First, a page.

How to Handle a Possessive Husband

Written by jennifer hench
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How to Handle a Possessive Husband
Being married to a possessive husband can be emotionally challenging. (Jupiterimages/ Images)

Being married brings with it a series of challenges. One aspect of a relationship that can be cause for concern is that one spouse does not treat the other properly. This can range from being emotionally distant to being abusive. Possessive husbands can create havoc within the relationship when the wife is left to deal with fits of jealousy and distrust, many times for no apparent reason. Learning how to best handle such situations is the first step in getting your life back under control.

Skill level:

Things you need

  • List of pros and cons of the marriage
  • List of specific incidents of your husband acting in a possessive manner
  • Pictures or proof of violent acts stemming from possessive disputes

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  1. 1

    Handling a possessive husband is only possible and safe when his possessive attitude and demeanour are not physically threatening. Understand that possessive husbands may be an indicator of more abusive actions, so make sure that you are safe.

  2. 2

    Understand that you did nothing wrong and that your husband's possessive attitude is about him, not you. Learn what triggers your husband's possessive streak and try to find ways to work around these incidents. For example, keep a list in a secret location where you have noted every event that resulted in your husband being possessive. Note exactly what happened leading up to the event and what his words and actions were in the aftermath.

  3. 3

    Sit down and talk with your husband during a period when the two of you are not fighting and have been getting along. Ask your husband to explain his possessive attitude to you in simple terms. Question him why he feels the need to be possessive. Do not push the conversation far enough to produce a fight. Ask him if he is willing to go to counselling both with you and also alone.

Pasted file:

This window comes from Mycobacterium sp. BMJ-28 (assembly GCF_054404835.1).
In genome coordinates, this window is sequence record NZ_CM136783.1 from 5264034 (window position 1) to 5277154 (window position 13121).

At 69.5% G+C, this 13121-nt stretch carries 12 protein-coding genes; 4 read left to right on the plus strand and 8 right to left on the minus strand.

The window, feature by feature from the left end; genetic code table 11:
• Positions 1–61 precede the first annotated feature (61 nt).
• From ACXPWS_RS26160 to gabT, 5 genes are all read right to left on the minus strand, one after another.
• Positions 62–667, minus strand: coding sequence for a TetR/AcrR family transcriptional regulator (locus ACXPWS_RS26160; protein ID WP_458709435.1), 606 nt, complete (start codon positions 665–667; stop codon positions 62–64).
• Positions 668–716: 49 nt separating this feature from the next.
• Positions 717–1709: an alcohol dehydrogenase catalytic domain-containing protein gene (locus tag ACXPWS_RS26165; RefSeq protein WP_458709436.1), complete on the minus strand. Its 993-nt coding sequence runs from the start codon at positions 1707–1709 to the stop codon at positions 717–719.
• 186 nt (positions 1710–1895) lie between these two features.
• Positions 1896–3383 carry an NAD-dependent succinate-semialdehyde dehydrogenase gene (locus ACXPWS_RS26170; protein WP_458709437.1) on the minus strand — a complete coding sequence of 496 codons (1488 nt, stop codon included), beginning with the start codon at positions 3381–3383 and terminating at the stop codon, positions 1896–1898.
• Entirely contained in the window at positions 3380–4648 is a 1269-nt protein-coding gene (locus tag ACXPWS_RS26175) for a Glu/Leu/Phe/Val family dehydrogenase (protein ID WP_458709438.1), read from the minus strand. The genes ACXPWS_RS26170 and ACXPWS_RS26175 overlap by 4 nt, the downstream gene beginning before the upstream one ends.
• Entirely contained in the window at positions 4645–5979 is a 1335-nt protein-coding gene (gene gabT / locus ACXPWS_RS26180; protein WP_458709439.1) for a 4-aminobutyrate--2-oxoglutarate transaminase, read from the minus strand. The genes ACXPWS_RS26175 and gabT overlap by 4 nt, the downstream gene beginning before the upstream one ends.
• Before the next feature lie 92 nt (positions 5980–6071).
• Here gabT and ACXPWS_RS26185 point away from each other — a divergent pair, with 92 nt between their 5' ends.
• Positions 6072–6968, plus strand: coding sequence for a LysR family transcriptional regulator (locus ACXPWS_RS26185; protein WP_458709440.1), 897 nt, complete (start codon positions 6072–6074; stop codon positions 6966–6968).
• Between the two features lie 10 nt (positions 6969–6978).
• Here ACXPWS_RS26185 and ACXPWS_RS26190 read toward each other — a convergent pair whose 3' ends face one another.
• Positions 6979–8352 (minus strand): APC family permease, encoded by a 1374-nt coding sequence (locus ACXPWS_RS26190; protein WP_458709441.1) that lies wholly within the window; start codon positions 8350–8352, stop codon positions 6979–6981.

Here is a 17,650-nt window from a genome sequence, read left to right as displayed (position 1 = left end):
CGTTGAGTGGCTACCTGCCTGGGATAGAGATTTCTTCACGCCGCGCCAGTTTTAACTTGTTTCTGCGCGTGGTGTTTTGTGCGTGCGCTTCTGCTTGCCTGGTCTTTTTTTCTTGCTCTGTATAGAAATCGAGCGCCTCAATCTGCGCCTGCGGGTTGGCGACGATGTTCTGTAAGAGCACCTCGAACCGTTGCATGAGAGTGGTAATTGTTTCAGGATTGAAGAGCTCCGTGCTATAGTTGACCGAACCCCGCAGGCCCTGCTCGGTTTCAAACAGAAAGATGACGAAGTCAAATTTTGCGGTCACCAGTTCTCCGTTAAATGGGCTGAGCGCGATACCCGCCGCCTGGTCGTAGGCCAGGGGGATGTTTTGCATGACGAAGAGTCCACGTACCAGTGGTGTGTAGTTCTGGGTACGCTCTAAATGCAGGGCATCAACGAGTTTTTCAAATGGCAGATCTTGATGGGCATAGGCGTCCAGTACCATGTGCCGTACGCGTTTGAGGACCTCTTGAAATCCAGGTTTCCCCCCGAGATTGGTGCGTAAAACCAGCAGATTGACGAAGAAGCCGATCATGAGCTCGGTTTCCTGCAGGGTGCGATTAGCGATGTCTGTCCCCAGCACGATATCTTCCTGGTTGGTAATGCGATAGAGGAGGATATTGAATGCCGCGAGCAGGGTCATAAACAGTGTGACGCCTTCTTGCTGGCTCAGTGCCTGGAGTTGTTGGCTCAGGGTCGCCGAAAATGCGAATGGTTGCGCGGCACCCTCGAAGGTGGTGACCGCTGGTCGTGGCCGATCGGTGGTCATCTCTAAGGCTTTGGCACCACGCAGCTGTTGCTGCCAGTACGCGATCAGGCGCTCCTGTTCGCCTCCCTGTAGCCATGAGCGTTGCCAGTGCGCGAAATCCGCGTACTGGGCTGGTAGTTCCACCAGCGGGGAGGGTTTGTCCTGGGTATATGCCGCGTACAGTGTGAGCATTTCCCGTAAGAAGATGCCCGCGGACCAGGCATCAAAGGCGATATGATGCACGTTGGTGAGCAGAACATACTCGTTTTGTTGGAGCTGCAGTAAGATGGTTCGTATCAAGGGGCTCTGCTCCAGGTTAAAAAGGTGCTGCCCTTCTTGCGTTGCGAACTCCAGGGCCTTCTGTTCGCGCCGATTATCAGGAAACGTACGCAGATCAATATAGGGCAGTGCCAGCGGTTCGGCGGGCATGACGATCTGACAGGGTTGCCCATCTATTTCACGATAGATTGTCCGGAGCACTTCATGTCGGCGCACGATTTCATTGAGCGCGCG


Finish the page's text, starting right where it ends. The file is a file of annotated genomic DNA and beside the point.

4. 4

    Schedule therapist appointments. Make one appointment for couples and also schedule a separate, individual therapy session for each you as well. Talk openly and honestly to all counsellors and therapists. Know before starting down this path that your husband's possessive tendencies may not change and you should prepare for the possibility of separating or leaving him.

  5. 5

    Leave the marriage and get away from your husband if and when his possessiveness begins to impact you physically and emotionally. Know that if you feel unsafe or insecure in your marriage due to your husband's behaviour toward you and others that it's OK to leave. Go to a friend, family member or police if you are in an unstable marriage that is dangerous. Flee to a women's shelter if you must.

Tips and warnings

  • Find someone you trust, such as a friend or family member, to talk to on a routine basis about your fears and concerns regarding your marriage.
  • Leave your house if you ever feel threatened. Call the police for help if you are scared and have no way out.

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